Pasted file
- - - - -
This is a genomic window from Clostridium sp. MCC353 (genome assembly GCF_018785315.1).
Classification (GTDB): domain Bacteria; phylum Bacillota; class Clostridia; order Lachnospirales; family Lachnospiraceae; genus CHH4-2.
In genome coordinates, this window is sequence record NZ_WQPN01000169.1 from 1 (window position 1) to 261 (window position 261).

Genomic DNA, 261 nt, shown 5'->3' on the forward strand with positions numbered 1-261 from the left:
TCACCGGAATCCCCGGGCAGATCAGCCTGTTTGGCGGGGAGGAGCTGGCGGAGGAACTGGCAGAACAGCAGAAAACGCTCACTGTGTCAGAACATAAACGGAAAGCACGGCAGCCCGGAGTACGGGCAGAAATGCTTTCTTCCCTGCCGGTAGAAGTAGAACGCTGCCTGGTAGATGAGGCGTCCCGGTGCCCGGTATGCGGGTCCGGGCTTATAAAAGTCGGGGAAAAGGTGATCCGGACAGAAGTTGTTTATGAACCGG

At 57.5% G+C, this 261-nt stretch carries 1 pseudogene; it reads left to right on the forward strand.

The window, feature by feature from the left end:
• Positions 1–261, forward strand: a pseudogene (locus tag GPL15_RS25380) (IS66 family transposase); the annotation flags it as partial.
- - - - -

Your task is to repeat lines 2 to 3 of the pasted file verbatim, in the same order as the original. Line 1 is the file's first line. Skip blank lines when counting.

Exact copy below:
Classification (GTDB): domain Bacteria; phylum Bacillota; class Clostridia; order Lachnospirales; family Lachnospiraceae; genus CHH4-2.
In genome coordinates, this window is sequence record NZ_WQPN01000169.1 from 1 (window position 1) to 261 (window position 261).